I’ve known Alex for the past 15 years, but we only started getting together regularly last fall, drawn by our mutual interest in playing Scrabble. When I think of her, I think of 2 things: her art and her love of horses. She’s a rugged individualist, one who does what she sets her mind to, like going back to school for her fine arts degree while raising her daughter and holding down a full-time job as a mail carrier - or, more recently, surpassing her doctor’s prognosis for how long she has left to live.

Because of her cancer, her doctors didn’t think she’d make it to Christmas last year. Not only did she live to see Christmas, she made the half hour drive to Floyd to play Scrabble with me at the Café Del Sol, and she brought me a Christmas present that she had made. Last month she recommended my book to her woman’s book club and then hosted me to attend one of their meetings.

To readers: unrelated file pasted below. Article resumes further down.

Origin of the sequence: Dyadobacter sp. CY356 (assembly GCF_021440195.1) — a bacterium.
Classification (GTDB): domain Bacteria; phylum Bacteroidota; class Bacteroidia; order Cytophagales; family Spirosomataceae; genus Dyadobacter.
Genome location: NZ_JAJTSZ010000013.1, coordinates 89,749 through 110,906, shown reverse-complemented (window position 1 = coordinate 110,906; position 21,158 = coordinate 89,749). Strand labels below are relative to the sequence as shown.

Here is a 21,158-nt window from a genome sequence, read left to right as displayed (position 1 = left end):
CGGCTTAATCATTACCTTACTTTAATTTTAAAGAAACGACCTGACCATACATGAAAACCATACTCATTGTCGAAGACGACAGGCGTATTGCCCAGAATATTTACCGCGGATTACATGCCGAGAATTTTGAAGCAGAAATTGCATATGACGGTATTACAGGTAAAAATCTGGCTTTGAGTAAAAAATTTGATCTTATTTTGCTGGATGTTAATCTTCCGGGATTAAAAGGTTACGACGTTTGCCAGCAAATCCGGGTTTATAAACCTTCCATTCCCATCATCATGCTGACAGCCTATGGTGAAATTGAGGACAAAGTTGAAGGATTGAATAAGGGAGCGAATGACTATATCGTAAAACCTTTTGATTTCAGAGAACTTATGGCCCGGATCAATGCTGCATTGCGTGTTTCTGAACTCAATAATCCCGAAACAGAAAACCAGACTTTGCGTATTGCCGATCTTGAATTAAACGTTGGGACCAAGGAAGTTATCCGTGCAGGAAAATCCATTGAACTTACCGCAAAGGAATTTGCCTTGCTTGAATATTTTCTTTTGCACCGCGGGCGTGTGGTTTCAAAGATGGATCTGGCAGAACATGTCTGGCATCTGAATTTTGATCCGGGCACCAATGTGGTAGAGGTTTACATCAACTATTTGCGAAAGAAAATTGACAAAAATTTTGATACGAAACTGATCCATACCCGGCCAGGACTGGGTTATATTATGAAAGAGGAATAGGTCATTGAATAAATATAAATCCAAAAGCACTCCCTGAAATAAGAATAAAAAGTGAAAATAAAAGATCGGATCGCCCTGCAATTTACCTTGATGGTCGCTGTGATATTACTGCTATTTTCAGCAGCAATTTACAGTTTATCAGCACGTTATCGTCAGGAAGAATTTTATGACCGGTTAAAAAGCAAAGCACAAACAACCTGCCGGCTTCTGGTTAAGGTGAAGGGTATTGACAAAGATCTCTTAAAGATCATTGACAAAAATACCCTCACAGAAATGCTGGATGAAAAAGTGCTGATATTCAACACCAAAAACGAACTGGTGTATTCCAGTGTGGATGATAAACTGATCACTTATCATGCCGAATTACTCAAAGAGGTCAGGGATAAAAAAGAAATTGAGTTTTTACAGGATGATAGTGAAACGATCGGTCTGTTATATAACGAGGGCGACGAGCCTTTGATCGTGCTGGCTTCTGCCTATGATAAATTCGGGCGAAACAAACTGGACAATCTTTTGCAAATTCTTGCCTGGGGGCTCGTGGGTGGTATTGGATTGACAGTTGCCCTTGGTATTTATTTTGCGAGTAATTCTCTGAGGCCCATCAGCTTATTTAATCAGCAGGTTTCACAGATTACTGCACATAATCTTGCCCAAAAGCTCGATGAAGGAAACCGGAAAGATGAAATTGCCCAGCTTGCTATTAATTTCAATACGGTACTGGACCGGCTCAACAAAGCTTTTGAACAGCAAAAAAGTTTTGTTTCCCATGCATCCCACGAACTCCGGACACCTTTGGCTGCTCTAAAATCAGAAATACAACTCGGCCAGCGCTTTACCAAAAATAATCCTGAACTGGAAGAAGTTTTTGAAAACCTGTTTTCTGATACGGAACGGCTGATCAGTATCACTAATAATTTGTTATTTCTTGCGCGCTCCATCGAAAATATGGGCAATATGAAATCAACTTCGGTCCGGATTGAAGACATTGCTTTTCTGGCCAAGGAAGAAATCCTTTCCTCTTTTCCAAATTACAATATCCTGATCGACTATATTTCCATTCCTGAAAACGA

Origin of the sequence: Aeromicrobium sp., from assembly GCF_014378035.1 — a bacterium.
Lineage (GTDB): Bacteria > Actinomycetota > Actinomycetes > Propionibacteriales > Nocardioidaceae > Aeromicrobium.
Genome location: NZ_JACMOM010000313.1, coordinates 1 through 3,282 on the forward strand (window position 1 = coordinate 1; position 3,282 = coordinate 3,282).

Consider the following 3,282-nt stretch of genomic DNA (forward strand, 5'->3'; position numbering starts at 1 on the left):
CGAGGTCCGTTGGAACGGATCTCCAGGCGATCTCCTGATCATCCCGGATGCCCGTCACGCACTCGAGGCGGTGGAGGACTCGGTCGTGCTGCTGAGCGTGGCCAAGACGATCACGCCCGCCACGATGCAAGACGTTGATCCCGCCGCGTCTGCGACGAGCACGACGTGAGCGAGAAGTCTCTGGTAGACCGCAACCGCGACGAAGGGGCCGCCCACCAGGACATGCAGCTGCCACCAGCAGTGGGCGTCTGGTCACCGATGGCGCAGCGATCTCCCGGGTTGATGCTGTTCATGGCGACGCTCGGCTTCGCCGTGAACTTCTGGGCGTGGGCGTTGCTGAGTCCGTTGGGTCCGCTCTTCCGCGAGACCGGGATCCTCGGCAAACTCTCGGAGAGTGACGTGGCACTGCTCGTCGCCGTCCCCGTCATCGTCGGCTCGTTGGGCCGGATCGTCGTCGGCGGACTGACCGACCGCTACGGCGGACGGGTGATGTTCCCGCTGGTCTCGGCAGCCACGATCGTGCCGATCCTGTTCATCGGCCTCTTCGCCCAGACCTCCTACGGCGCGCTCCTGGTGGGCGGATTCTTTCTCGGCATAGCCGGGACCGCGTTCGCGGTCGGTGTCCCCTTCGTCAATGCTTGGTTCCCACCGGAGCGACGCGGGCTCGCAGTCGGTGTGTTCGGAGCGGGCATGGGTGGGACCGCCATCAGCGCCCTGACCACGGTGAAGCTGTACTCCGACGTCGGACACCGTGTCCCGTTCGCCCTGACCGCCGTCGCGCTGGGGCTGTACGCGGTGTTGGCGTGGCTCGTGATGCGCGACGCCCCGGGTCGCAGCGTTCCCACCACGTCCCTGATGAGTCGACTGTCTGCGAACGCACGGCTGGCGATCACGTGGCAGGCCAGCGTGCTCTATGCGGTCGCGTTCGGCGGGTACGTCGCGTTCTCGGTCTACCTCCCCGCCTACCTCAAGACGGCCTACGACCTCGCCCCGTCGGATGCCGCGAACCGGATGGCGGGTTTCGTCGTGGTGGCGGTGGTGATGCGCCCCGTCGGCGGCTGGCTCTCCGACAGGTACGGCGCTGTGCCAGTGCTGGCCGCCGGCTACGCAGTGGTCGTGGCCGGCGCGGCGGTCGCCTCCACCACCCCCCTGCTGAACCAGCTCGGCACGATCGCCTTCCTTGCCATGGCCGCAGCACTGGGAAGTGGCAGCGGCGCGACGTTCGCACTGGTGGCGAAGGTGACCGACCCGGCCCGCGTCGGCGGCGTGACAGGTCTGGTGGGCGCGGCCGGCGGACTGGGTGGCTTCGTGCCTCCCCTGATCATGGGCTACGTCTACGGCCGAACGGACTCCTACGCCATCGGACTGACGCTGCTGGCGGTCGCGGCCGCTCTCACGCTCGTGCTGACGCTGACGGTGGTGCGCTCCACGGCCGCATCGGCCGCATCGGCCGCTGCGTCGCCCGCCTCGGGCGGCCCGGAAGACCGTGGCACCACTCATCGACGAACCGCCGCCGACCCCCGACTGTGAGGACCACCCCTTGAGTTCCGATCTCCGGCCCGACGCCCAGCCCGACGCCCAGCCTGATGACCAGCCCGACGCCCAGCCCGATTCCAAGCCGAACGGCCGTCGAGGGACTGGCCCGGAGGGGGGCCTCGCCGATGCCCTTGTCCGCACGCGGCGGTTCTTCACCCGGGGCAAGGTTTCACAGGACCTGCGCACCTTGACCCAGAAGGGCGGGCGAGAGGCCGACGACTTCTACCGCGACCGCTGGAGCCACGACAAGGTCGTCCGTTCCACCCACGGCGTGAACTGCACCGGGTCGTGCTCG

When we finally agreed on a date and I made the trip out to the Shawsville countryside where she and her husband live, she seemed weaker than I had ever seen her.

“The treatments are cumulative,” she told me.

As we set up the board in the sunny alcove of her kitchen, she took a call from one of her doctors. More tests were being discussed when I heard her say, “I don’t have much time. I’m going out of the country on the next Friday.”

Alex’s state of health didn’t curb her ability to beat me. She’s better than me at Scrabble.
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Do you have a down parka? I asked while giving her a hug before leaving.